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March 22, 2019

Volume 40, Number 49

Its almost here.  One more edition of this weekly newsletter is all that remainsAfter exactly 40 years — we are ceasing publication.  It is triggering a bit of personal nostalgia.  But, put that aside.  Lets dive into this weeks look at the Austin area.

Speaking of looking,” if you want to know about a major overhaul of downtown Austin, you can get an elaborate look at the future plansIt will be more than just a dog and pony show, it will be dogs and ponies with bells and whistles.  The Downtown Austin Alliance (DAA) and the City of Austin call it The Downtown You Will Always Love.”  They call the presentation a celebration.”  And it will take place at the Austin Public Library downtown.

Plans are still evolving for the event April 30 (weeks after this newsletter ceases publication).  But, based on preliminary announcements of what is currently in place, they are going allout to convince you the redo of downtown will be spectacular (my word, not their’s).  Some examples:

Be the first to hear findings from our new State of Downtown report while enjoying some of the citys best food, drinks, and live entertainment,” said DAA in a promotional piece.  Okay, this is all well and good.  But, what about the bells and whistles?

“Take a step into the future with our unique VR experience,” DAA said.  “As the goggles go on, guests will be transported into a virtual world representing the future of Austin mobility.”

Or to put it another way:  “Guests will learn about the community’s vision for the future of downtown – and how we are going to get there – through compelling speakers and hands-on activations featuring local artists and the latest technology.”

Okay, let’s read between the lines.  When DAA says “the future of downtown will certainly feature welcoming, engaging places for all to enjoy” the translation is likely to include less auto access, less parking, wider sidewalks and more emphasis on bicycles and scooters.  Also, you need to raise some questions:  what will be the total cost, the impact on businesses and, importantly, will such a costly project with drastic changes be submitted for voter approval?  Participants at the 4:30 pm to 7 pm will be charged at least $55 to be dazzled. Read more →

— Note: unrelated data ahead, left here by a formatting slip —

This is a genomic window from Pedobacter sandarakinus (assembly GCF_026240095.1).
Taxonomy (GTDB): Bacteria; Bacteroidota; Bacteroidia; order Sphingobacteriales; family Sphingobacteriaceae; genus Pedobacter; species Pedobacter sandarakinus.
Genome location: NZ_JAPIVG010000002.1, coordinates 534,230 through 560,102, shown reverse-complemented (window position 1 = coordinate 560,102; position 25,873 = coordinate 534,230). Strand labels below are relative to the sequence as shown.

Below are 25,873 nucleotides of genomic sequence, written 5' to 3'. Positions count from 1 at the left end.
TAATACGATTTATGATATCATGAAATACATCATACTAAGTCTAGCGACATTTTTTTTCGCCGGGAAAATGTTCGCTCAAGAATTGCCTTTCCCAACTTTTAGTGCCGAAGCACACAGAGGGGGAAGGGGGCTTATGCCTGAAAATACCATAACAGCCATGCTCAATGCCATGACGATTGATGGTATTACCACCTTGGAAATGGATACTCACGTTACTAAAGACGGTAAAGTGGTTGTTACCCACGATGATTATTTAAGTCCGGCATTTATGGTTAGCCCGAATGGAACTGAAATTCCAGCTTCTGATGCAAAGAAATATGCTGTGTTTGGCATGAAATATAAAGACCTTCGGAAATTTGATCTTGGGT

March 8, 2019

Volume 40, Number 47

First an important announcementIn four weeks, this newsletter will reach its 40th anniversaryFor four decades, we have chronicled events about the remarkable Austin areaForty years, with a deadline every weekThis represents approximately 3 million words in 2,000 newsletter editionsAnd now, the time has come for us to change our career emphasis.

 The March 29, 2019 issue will be the final edition of The Neal Spelce Austin Letter, that we first published April 1, 1979.

 Were not going awayWe are just stepping aside from this timeconsuming enterprise, as we step forward in different directions.

Our efforts are now being turned toward an exciting new ventureAfter years of encouragement from numerous associates, friends and family, yours truly has undertaken the humbling task of a memoir book projectTo modify a line from a Farmers Insurance TV commercial, “Its about a thing or two, because weve seen a thing or two.”

The book project includes an indepth look at Austin how the metro has evolved to a globallyimportant city.  Humbly, we have come to recognize no else has during the past 40 years written each week (or, importantly, been involved in) how Austin has emerged in ways that many could never imagineThe book also includes some entertaining (we hope) accounts of a long and varied career.

We still plan to contribute our insights, perspectives and analyses to LinkedIn similar to what weve done in this newsletter, only it will be free to those who follow us on LinkedInSo, if you are interested, simply join our LinkedIn familyAlso, we are continuing ongoing consulting work, putting our decades of wideranging experience and knowledge to good use.

Well share more about all this with you over the next few weeks, before we reach the 40year milestone at the end of the month.  Well be working with our computer gurus to wind down.  Subscriptions will receive prorated refunds as appropriateAnd, we will be glad to answer any questions you may haveJust shoot us an email.

We want you to know how very much we have appreciated our loyal subscribersNow, lets get on to this weeks edition. Read more →

February 15, 2019

Volume 40, Number 44